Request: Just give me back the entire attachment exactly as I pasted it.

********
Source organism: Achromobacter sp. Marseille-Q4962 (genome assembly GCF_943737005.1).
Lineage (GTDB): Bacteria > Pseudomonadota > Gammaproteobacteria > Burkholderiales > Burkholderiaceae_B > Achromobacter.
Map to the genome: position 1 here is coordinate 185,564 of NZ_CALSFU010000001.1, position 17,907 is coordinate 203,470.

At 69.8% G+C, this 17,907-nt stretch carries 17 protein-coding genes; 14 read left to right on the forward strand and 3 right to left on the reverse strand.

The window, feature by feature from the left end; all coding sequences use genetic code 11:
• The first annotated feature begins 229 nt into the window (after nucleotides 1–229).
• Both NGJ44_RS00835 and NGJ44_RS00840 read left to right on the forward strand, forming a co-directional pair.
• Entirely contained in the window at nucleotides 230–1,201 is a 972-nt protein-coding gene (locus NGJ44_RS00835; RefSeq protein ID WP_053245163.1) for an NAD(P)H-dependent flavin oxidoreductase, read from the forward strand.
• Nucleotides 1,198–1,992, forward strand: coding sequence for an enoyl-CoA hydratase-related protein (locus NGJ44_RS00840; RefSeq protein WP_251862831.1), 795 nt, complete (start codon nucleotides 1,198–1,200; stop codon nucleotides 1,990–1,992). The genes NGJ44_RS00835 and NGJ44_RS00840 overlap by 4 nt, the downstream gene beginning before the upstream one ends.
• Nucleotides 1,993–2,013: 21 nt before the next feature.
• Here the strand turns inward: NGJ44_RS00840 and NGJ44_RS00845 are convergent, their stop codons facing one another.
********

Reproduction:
Source organism: Achromobacter sp. Marseille-Q4962 (genome assembly GCF_943737005.1).
Lineage (GTDB): Bacteria > Pseudomonadota > Gammaproteobacteria > Burkholderiales > Burkholderiaceae_B > Achromobacter.
Map to the genome: position 1 here is coordinate 185,564 of NZ_CALSFU010000001.1, position 17,907 is coordinate 203,470.

At 69.8% G+C, this 17,907-nt stretch carries 17 protein-coding genes; 14 read left to right on the forward strand and 3 right to left on the reverse strand.

The window, feature by feature from the left end; all coding sequences use genetic code 11:
• The first annotated feature begins 229 nt into the window (after nucleotides 1–229).
• Both NGJ44_RS00835 and NGJ44_RS00840 read left to right on the forward strand, forming a co-directional pair.
• Entirely contained in the window at nucleotides 230–1,201 is a 972-nt protein-coding gene (locus NGJ44_RS00835; RefSeq protein ID WP_053245163.1) for an NAD(P)H-dependent flavin oxidoreductase, read from the forward strand.
• Nucleotides 1,198–1,992, forward strand: coding sequence for an enoyl-CoA hydratase-related protein (locus NGJ44_RS00840; RefSeq protein WP_251862831.1), 795 nt, complete (start codon nucleotides 1,198–1,200; stop codon nucleotides 1,990–1,992). The genes NGJ44_RS00835 and NGJ44_RS00840 overlap by 4 nt, the downstream gene beginning before the upstream one ends.
• Nucleotides 1,993–2,013: 21 nt before the next feature.
• Here the strand turns inward: NGJ44_RS00840 and NGJ44_RS00845 are convergent, their stop codons facing one another.